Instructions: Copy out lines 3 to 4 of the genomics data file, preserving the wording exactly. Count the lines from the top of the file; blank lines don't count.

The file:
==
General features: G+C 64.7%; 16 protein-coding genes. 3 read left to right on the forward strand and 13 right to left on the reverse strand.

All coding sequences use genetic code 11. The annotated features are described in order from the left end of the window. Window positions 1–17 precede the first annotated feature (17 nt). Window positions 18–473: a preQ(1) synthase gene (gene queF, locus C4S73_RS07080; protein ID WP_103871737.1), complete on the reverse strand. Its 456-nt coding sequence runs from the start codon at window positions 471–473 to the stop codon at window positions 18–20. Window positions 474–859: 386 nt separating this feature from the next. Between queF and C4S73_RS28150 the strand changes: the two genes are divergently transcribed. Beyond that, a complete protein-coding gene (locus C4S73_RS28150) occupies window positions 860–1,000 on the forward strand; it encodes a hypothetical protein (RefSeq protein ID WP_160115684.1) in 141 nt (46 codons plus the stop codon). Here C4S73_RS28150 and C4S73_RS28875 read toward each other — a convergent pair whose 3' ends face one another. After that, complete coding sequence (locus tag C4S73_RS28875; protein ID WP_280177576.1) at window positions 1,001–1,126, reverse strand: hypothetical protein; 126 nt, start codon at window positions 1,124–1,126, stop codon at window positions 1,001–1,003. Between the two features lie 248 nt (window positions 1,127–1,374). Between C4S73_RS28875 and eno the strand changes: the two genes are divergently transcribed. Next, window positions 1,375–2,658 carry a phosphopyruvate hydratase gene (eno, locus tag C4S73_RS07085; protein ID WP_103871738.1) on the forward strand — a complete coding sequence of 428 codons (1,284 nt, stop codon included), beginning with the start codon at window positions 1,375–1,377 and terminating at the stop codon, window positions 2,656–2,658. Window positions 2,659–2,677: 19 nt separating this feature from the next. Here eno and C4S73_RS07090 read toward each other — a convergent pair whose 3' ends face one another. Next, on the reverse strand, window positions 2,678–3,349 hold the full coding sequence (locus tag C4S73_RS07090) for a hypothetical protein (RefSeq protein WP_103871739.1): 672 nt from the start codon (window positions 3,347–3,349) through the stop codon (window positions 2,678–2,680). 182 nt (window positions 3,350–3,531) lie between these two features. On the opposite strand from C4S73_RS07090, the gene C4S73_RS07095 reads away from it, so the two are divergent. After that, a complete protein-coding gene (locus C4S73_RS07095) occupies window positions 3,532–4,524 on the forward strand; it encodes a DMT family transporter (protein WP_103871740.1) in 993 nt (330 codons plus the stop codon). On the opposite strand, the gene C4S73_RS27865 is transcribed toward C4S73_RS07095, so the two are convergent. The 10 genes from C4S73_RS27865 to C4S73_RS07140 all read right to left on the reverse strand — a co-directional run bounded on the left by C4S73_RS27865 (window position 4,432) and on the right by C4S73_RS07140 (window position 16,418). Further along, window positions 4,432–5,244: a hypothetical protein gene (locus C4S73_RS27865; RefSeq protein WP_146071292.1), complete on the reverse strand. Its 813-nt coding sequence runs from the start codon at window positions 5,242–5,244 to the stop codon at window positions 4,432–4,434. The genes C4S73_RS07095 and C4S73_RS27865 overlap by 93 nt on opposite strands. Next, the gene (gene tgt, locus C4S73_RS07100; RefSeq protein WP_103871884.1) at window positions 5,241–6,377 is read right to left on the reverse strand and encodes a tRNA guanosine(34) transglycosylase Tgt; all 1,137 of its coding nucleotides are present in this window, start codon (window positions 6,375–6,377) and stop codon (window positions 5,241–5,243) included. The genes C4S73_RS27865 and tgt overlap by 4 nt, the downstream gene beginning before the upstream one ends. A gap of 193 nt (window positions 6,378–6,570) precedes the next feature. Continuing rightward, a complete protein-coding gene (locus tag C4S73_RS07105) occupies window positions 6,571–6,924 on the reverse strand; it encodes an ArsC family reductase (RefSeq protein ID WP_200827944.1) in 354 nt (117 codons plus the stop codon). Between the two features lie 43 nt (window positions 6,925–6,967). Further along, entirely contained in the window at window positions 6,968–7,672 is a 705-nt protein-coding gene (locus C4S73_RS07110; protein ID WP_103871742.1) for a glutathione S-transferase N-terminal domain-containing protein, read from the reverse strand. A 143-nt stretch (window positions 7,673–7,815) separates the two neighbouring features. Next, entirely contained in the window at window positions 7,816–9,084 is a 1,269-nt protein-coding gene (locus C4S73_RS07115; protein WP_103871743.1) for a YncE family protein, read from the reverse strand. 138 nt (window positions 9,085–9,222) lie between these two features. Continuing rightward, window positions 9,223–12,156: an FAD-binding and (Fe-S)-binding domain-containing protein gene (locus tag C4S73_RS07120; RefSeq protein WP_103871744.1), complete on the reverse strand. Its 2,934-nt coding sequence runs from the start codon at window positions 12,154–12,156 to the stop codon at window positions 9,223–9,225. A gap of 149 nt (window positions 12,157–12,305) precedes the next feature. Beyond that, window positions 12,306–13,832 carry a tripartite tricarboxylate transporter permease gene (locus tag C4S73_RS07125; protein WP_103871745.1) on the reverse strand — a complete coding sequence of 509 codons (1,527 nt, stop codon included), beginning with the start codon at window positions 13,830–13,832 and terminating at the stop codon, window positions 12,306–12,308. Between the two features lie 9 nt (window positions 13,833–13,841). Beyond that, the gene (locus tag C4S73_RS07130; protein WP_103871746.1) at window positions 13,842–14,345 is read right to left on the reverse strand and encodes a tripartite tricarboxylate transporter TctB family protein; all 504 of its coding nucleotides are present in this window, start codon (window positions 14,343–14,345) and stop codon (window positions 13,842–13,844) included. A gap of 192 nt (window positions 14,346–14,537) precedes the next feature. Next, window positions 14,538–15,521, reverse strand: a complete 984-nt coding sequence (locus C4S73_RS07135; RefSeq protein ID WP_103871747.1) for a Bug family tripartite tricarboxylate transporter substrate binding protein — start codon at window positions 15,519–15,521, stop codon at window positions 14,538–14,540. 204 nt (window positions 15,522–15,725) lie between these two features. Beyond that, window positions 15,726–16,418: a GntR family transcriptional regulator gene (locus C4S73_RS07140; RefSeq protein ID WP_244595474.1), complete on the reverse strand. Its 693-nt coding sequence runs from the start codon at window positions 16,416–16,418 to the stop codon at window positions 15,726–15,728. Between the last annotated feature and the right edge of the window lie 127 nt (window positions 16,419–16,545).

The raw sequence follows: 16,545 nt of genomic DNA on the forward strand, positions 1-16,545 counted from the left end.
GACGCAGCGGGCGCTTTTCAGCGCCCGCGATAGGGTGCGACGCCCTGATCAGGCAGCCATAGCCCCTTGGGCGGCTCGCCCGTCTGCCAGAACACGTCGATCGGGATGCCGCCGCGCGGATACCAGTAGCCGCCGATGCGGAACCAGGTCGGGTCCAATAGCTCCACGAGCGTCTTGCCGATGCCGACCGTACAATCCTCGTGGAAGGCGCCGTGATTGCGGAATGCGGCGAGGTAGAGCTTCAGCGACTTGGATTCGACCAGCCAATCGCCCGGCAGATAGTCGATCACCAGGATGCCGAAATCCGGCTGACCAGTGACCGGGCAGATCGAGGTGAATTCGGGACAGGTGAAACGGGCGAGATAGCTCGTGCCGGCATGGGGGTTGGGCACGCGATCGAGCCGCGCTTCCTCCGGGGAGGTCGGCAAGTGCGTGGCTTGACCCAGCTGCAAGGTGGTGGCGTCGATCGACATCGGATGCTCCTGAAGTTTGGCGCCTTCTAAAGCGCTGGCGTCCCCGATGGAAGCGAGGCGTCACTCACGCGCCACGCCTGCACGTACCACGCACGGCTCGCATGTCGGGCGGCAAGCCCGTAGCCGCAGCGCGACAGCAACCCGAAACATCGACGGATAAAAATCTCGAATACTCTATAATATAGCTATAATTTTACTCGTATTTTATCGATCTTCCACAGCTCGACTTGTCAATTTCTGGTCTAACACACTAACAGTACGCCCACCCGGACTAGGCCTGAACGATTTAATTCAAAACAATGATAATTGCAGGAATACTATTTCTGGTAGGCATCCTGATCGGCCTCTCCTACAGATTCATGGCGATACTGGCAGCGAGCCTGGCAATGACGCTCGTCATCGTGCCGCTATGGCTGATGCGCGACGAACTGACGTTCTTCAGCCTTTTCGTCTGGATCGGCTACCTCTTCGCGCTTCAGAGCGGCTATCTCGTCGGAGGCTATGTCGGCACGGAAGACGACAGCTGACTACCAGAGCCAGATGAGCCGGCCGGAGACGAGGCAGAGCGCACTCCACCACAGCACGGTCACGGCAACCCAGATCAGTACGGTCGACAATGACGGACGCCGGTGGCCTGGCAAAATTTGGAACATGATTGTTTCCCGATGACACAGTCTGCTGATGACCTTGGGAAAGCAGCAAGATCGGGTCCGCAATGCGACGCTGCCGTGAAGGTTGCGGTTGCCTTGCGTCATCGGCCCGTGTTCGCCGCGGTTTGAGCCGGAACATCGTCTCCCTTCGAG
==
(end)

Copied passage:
The raw sequence follows: 16,545 nt of genomic DNA on the forward strand, positions 1-16,545 counted from the left end.
GACGCAGCGGGCGCTTTTCAGCGCCCGCGATAGGGTGCGACGCCCTGATCAGGCAGCCATAGCCCCTTGGGCGGCTCGCCCGTCTGCCAGAACACGTCGATCGGGATGCCGCCGCGCGGATACCAGTAGCCGCCGATGCGGAACCAGGTCGGGTCCAATAGCTCCACGAGCGTCTTGCCGATGCCGACCGTACAATCCTCGTGGAAGGCGCCGTGATTGCGGAATGCGGCGAGGTAGAGCTTCAGCGACTTGGATTCGACCAGCCAATCGCCCGGCAGATAGTCGATCACCAGGATGCCGAAATCCGGCTGACCAGTGACCGGGCAGATCGAGGTGAATTCGGGACAGGTGAAACGGGCGAGATAGCTCGTGCCGGCATGGGGGTTGGGCACGCGATCGAGCCGCGCTTCCTCCGGGGAGGTCGGCAAGTGCGTGGCTTGACCCAGCTGCAAGGTGGTGGCGTCGATCGACATCGGATGCTCCTGAAGTTTGGCGCCTTCTAAAGCGCTGGCGTCCCCGATGGAAGCGAGGCGTCACTCACGCGCCACGCCTGCACGTACCACGCACGGCTCGCATGTCGGGCGGCAAGCCCGTAGCCGCAGCGCGACAGCAACCCGAAACATCGACGGATAAAAATCTCGAATACTCTATAATATAGCTATAATTTTACTCGTATTTTATCGATCTTCCACAGCTCGACTTGTCAATTTCTGGTCTAACACACTAACAGTACGCCCACCCGGACTAGGCCTGAACGATTTAATTCAAAACAATGATAATTGCAGGAATACTATTTCTGGTAGGCATCCTGATCGGCCTCTCCTACAGATTCATGGCGATACTGGCAGCGAGCCTGGCAATGACGCTCGTCATCGTGCCGCTATGGCTGATGCGCGACGAACTGACGTTCTTCAGCCTTTTCGTCTGGATCGGCTACCTCTTCGCGCTTCAGAGCGGCTATCTCGTCGGAGGCTATGTCGGCACGGAAGACGACAGCTGACTACCAGAGCCAGATGAGCCGGCCGGAGACGAGGCAGAGCGCACTCCACCACAGCACGGTCACGGCAACCCAGATCAGTACGGTCGACAATGACGGACGCCGGTGGCCTGGCAAAATTTGGAACATGATTGTTTCCCGATGACACAGTCTGCTGATGACCTTGGGAAAGCAGCAAGATCGGGTCCGCAATGCGACGCTGCCGTGAAGGTTGCGGTTGCCTTGCGTCATCGGCCCGTGTTCGCCGCGGTTTGAGCCGGAACATCGTCTCCCTTCGAG